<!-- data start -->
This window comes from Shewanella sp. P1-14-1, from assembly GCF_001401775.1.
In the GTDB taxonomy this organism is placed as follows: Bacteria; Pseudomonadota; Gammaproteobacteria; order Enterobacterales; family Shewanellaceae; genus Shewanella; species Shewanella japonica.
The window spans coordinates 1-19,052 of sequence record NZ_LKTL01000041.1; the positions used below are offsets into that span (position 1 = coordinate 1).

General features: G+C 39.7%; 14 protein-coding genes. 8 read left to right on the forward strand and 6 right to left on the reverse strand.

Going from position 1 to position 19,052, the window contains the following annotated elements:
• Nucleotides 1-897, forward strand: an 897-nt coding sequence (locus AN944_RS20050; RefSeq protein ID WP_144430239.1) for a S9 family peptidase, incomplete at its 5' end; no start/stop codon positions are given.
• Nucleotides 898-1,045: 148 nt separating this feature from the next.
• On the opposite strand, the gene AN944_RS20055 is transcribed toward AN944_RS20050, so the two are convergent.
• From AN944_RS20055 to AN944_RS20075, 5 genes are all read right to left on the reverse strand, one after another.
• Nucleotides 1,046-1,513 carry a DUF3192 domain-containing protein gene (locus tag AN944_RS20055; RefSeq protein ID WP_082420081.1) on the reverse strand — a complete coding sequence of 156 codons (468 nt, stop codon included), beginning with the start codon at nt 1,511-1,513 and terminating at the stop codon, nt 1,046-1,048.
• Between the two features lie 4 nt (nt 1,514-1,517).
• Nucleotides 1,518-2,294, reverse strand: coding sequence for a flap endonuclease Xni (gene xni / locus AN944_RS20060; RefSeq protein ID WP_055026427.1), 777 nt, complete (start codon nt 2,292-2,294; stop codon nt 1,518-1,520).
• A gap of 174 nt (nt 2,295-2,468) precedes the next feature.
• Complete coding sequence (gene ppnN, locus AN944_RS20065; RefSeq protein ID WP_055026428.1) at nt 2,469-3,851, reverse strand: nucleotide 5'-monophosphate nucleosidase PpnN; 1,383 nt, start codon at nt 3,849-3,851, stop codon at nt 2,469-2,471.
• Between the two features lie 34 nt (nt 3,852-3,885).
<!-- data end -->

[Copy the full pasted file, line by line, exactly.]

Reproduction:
This window comes from Shewanella sp. P1-14-1, from assembly GCF_001401775.1.
In the GTDB taxonomy this organism is placed as follows: Bacteria; Pseudomonadota; Gammaproteobacteria; order Enterobacterales; family Shewanellaceae; genus Shewanella; species Shewanella japonica.
The window spans coordinates 1-19,052 of sequence record NZ_LKTL01000041.1; the positions used below are offsets into that span (position 1 = coordinate 1).

General features: G+C 39.7%; 14 protein-coding genes. 8 read left to right on the forward strand and 6 right to left on the reverse strand.

Going from position 1 to position 19,052, the window contains the following annotated elements:
• Nucleotides 1-897, forward strand: an 897-nt coding sequence (locus AN944_RS20050; RefSeq protein ID WP_144430239.1) for a S9 family peptidase, incomplete at its 5' end; no start/stop codon positions are given.
• Nucleotides 898-1,045: 148 nt separating this feature from the next.
• On the opposite strand, the gene AN944_RS20055 is transcribed toward AN944_RS20050, so the two are convergent.
• From AN944_RS20055 to AN944_RS20075, 5 genes are all read right to left on the reverse strand, one after another.
• Nucleotides 1,046-1,513 carry a DUF3192 domain-containing protein gene (locus tag AN944_RS20055; RefSeq protein ID WP_082420081.1) on the reverse strand — a complete coding sequence of 156 codons (468 nt, stop codon included), beginning with the start codon at nt 1,511-1,513 and terminating at the stop codon, nt 1,046-1,048.
• Between the two features lie 4 nt (nt 1,514-1,517).
• Nucleotides 1,518-2,294, reverse strand: coding sequence for a flap endonuclease Xni (gene xni / locus AN944_RS20060; RefSeq protein ID WP_055026427.1), 777 nt, complete (start codon nt 2,292-2,294; stop codon nt 1,518-1,520).
• A gap of 174 nt (nt 2,295-2,468) precedes the next feature.
• Complete coding sequence (gene ppnN, locus AN944_RS20065; RefSeq protein ID WP_055026428.1) at nt 2,469-3,851, reverse strand: nucleotide 5'-monophosphate nucleosidase PpnN; 1,383 nt, start codon at nt 3,849-3,851, stop codon at nt 2,469-2,471.
• Between the two features lie 34 nt (nt 3,852-3,885).